When Salem Reporter asked Hedrick about the collision the next morning, she confirmed that the victim was a cyclist and had died.
Later that morning, records showed the DEA spokesperson called Hedrick at 10:56 a.m. Hedrick then immediately emailed a draft press release about the collision with no other explanatory information to Alison Grande, public information officer for the DEA. Grande could not be reached by email for comment for this story.
Womack sent a draft press release at 1:07 p.m. that same day to Salem city councilors and Mayor Chris Hoy, notifying them of the cyclist’s death and saying the statement would soon be released publicly.
It was the first notification to the city’s elected leadership about the fatal collision. The chief made no mention of the DEA’s role.
After calling the DEA at 1:19 p.m. and again at 1:32 p.m., Hedrick sent the agency’s spokesperson another email with an updated press release. The email was sent one minute before the Salem police issued its first press release about the collision, identifying the driver as Landis but not listing his law enforcement job.
Hedrick declined to explain why it took nearly a full day to tell the community that the collision was fatal, or why information about the driver’s federal employer was withheld.
The announcement prompted one city councilor to write to Womack the next morning, after a citizen urged her in an email to look into whether the driver would be charged in the cyclist’s death.
“When I got the press release yesterday I had a feeling that there wouldn’t be charges, I’m hoping I’m wrong and would like to hear from you on this as soon as the investigation is complete,” Councilor Virginia Stapleton said in an email.
Womack responded that all charging decisions are made by the district attorney’s office.
“I will say though that serious charges, such as aggravated vehicular homicide, normally arise from accidents involving egregious driving behaviors/gross negligence, such as driving while intoxicated or very excessive speeds above the speed limit,” the chief wrote in an email. “A good number of fatal collisions occur without gross negligence being involved or proven by the facts. Fatal collision investigations and charging decisions can also take months to complete.”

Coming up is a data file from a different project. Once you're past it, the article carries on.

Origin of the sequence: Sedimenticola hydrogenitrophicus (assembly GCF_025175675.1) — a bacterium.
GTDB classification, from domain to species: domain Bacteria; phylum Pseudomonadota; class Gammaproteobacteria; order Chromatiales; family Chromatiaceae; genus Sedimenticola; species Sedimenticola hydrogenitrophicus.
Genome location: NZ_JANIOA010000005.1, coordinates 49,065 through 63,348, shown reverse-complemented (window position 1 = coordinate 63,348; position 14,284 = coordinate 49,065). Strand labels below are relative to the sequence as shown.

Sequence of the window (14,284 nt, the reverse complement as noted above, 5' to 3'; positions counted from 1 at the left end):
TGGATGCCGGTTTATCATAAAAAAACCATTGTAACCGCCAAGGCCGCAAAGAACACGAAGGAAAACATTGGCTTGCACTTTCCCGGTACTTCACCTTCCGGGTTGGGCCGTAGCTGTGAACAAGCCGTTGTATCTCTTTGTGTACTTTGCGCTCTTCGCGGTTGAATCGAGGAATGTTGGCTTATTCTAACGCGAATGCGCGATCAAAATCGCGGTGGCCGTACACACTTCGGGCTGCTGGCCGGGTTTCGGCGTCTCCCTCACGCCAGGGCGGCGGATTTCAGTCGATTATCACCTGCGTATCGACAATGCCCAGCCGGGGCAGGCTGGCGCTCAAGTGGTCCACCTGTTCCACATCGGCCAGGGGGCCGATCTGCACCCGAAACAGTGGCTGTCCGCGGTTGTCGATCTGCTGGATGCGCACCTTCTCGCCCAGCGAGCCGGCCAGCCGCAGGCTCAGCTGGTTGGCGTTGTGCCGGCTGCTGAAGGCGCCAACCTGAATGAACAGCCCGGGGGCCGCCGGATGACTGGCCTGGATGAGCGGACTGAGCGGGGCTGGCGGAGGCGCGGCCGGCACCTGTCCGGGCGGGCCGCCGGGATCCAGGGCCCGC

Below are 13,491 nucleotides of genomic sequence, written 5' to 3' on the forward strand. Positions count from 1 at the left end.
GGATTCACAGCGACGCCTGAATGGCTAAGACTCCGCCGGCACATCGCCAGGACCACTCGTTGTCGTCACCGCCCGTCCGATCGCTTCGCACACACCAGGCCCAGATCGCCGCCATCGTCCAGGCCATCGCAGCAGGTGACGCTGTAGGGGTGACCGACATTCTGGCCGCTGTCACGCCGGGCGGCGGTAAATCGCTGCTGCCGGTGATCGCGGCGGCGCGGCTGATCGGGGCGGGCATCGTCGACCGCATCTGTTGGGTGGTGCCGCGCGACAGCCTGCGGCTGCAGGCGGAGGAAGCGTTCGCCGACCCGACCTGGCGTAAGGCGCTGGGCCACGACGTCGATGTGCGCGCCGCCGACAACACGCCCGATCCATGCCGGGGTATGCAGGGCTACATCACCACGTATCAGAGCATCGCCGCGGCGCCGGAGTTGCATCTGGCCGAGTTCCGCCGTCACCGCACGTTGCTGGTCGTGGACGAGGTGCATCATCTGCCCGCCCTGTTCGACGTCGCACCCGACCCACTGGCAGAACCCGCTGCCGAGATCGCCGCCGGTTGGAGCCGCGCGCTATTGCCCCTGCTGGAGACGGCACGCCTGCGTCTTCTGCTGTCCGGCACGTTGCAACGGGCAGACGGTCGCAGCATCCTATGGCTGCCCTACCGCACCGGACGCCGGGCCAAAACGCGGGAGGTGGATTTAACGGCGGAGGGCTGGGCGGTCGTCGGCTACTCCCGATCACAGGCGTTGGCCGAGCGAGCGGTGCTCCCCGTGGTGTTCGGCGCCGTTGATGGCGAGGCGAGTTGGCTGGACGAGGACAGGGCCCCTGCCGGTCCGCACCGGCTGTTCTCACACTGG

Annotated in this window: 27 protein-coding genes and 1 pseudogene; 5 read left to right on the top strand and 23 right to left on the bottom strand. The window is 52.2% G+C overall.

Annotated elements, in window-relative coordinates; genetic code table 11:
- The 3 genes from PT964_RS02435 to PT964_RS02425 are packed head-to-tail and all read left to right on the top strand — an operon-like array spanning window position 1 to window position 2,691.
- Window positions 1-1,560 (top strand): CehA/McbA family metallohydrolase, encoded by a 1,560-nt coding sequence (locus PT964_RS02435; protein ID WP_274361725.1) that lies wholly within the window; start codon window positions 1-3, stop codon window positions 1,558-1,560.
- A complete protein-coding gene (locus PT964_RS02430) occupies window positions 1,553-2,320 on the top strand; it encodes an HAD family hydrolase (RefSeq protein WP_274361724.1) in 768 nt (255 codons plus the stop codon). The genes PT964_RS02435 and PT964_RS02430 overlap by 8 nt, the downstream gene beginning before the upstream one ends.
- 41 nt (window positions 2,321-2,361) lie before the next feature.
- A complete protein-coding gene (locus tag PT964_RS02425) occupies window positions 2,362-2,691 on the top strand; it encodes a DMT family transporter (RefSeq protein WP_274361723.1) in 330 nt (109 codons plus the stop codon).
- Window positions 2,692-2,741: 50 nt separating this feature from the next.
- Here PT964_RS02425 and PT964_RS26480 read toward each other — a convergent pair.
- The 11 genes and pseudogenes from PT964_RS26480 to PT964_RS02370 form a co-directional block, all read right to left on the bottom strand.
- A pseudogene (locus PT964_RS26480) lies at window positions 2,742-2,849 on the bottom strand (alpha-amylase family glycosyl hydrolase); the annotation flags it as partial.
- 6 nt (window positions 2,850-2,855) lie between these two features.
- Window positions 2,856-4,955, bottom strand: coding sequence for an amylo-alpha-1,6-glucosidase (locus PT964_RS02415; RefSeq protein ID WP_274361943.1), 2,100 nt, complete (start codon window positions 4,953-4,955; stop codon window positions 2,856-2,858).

Records show the following day, on March 31, Hedrick called the DEA spokesperson at 4:21 p.m., nine minutes before Salem police issued their second press release about the collision. That new statement contained two disclosures – the driver was a DEA agent and the investigation was being transferred to the Keizer Police Department.
The unusual second press release came two days after Salem Reporter began asking authorities to verify the driver was a DEA agent.
The Salem agency said at the time it was transferring the investigation because it was partners in a task force with the DEA.
Keizer police submitted their initial report to the Marion County District Attorney’s Office on May 12, which subsequently asked for more investigation. Prosecutors again asked police on Aug. 17 to investigate further, according to Lt. Chris Nelson, Keizer police spokesman.
Nelson said Friday that Keizer investigators “conducted the follow-up” on Aug. 21 and three days later submitted a police report to a supervisor to review. He said the agency expected to submit the report to prosecutors on Monday, Aug. 28.
The collision and surrounding circumstances have since continued to attract the attention of city councilors.